Strange Powers: Stephin Merritt and the Magnetic Fields -- Film Review

This portrait of the famed indie rock composer-musician is for fans only.

The widely heralded musical auteur deserves a more insightful documentary treatment than the one afforded in "Strange Powers: Stephin Merritt and the Magnetic Fields."

Co-directed by Kerthy Fix and Gail O'Hara, who bear no small relationship to their subject (O'Hara was Merritt's editor while he worked as a music critic for Time Out New York), the film, receiving its U.S. theatrical premiere at New York's Film Forum, is an affectionate but ultimately less than scintillating portrait of the creator of such modern classics as "69 Love Songs."

Partly the problem is the taciturn Merritt, who emerges as a droll eccentric proudly displaying his collections, including ukuleles and musical kitsch (the Ethel Merman disco album), and who wanders the streets of the West Village with his pet Chihuahua, Irving Berlin.

The film dutifully recounts the singer-songwriter's rise from total obscurity to near obscurity, concentrating on his critical breakthrough with his 1999 three-disc magnum opus.

Among the incidents detailed is the brouhaha that occurred several years ago when a New Yorker music critic accused Merritt of being racist because of -- get this -- his fondness for the song "Zip-a-Dee-Doo-Dah" from Disney's animated film Song of the South. (The embarrassed writer now admits, "I wish I had done things differently.")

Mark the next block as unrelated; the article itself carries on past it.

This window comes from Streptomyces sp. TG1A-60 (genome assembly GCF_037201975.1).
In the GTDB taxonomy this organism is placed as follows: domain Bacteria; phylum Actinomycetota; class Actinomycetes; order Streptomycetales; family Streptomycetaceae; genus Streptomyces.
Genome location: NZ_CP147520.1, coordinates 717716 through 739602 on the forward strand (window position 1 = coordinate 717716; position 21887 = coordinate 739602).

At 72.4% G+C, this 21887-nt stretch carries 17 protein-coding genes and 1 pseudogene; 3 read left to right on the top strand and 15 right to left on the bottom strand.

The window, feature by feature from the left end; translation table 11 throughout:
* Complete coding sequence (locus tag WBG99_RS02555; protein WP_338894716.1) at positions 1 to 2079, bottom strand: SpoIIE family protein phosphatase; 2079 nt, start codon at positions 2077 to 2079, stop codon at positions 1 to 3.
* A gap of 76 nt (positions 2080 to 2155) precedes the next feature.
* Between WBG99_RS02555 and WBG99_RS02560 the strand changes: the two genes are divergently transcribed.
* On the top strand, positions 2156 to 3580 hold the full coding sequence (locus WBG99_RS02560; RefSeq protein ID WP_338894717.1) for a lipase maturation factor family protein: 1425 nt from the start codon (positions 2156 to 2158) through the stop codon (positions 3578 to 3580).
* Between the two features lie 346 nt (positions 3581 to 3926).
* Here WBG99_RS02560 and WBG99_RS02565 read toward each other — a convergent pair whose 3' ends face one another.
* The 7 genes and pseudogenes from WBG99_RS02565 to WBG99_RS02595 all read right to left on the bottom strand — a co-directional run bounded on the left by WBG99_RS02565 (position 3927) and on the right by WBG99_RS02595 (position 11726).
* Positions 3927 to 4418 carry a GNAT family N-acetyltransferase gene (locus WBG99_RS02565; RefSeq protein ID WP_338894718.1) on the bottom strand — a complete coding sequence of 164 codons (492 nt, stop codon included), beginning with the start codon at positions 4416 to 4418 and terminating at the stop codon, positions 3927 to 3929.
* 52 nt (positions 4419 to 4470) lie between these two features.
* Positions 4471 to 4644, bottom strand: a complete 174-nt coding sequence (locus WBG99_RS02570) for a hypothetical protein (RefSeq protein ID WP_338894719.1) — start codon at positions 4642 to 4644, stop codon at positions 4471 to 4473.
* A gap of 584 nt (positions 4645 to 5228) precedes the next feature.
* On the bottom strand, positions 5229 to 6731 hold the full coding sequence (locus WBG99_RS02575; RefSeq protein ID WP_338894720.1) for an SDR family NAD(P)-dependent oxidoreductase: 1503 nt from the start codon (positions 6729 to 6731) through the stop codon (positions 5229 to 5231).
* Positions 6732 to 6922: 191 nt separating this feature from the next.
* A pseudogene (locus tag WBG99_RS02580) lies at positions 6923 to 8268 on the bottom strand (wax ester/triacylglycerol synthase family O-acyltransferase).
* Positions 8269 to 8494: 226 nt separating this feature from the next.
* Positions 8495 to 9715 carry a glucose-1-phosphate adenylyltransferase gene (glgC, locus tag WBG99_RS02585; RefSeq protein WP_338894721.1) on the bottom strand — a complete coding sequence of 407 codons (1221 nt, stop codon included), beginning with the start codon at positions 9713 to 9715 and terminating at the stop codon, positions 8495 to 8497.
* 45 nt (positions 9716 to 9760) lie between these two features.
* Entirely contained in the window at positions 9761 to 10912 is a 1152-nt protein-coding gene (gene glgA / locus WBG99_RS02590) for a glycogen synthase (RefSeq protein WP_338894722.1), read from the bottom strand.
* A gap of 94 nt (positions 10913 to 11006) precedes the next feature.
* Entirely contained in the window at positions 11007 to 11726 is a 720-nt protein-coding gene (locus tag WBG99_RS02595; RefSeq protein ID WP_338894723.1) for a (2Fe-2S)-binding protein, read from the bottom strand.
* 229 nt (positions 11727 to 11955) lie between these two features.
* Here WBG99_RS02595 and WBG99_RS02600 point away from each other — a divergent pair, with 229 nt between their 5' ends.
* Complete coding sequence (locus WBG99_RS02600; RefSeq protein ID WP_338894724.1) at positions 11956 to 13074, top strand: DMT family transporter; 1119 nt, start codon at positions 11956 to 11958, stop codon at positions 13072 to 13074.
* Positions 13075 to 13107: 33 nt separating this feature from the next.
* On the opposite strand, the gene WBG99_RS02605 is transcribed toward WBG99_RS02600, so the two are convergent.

Far more interesting is the film's depiction of the loving if frequently strained relationship between Merritt and his collaborator-manager Claudia Gonson, whose comments provide more insight into Merritt than the musician himself.

As per usual with these sorts of docs, tribute is paid to the subject by a gallery of celebrities including Peter Gabriel, author Neil Gaiman and a surprisingly subdued Sarah Silverman.

A final scroll during the credits reveals that Merritt, who has since moved to the West Coast, has the ambition of "writing 100 Hollywood musicals." Let's hope he succeeds.

Opened: Wednesday, Oct. 27 (Variance)
Directors: Kerthy Fix, Gail O'Hara
Producers: Kerty Fix, Gail O'Hara, Alan Oxman
Executive producers: Paul Kloss, Kerthy Fix, Pamela Tanner Boll
Directors of photography: Paul Kloss, Kerthy Fix
Editor: Sarah Devorkin
No rating, 85 minutes